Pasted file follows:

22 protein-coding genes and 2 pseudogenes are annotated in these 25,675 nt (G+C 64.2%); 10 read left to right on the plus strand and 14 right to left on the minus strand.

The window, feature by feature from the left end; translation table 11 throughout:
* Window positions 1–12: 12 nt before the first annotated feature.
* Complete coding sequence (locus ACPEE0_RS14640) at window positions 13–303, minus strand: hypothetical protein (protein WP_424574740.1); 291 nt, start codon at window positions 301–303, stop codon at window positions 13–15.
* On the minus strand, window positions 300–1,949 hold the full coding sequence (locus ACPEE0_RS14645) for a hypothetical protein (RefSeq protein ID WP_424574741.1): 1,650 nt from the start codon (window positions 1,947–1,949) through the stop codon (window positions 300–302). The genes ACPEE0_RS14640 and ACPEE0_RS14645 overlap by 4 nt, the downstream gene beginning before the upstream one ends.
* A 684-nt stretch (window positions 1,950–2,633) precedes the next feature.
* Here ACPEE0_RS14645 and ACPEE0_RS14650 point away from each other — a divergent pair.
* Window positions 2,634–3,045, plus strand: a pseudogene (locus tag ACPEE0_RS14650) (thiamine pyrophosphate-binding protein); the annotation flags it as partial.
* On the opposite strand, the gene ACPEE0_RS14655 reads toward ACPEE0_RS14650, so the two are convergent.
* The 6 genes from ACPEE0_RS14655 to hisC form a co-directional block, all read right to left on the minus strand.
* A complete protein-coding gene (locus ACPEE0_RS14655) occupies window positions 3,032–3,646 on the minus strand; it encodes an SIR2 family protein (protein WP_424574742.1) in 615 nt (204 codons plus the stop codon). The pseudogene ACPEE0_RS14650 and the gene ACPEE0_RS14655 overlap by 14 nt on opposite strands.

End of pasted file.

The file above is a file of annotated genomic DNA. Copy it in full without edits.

22 protein-coding genes and 2 pseudogenes are annotated in these 25,675 nt (G+C 64.2%); 10 read left to right on the plus strand and 14 right to left on the minus strand.

The window, feature by feature from the left end; translation table 11 throughout:
* Window positions 1–12: 12 nt before the first annotated feature.
* Complete coding sequence (locus ACPEE0_RS14640) at window positions 13–303, minus strand: hypothetical protein (protein WP_424574740.1); 291 nt, start codon at window positions 301–303, stop codon at window positions 13–15.
* On the minus strand, window positions 300–1,949 hold the full coding sequence (locus ACPEE0_RS14645) for a hypothetical protein (RefSeq protein ID WP_424574741.1): 1,650 nt from the start codon (window positions 1,947–1,949) through the stop codon (window positions 300–302). The genes ACPEE0_RS14640 and ACPEE0_RS14645 overlap by 4 nt, the downstream gene beginning before the upstream one ends.
* A 684-nt stretch (window positions 1,950–2,633) precedes the next feature.
* Here ACPEE0_RS14645 and ACPEE0_RS14650 point away from each other — a divergent pair.
* Window positions 2,634–3,045, plus strand: a pseudogene (locus tag ACPEE0_RS14650) (thiamine pyrophosphate-binding protein); the annotation flags it as partial.
* On the opposite strand, the gene ACPEE0_RS14655 reads toward ACPEE0_RS14650, so the two are convergent.
* The 6 genes from ACPEE0_RS14655 to hisC form a co-directional block, all read right to left on the minus strand.
* A complete protein-coding gene (locus ACPEE0_RS14655) occupies window positions 3,032–3,646 on the minus strand; it encodes an SIR2 family protein (protein WP_424574742.1) in 615 nt (204 codons plus the stop codon). The pseudogene ACPEE0_RS14650 and the gene ACPEE0_RS14655 overlap by 14 nt on opposite strands.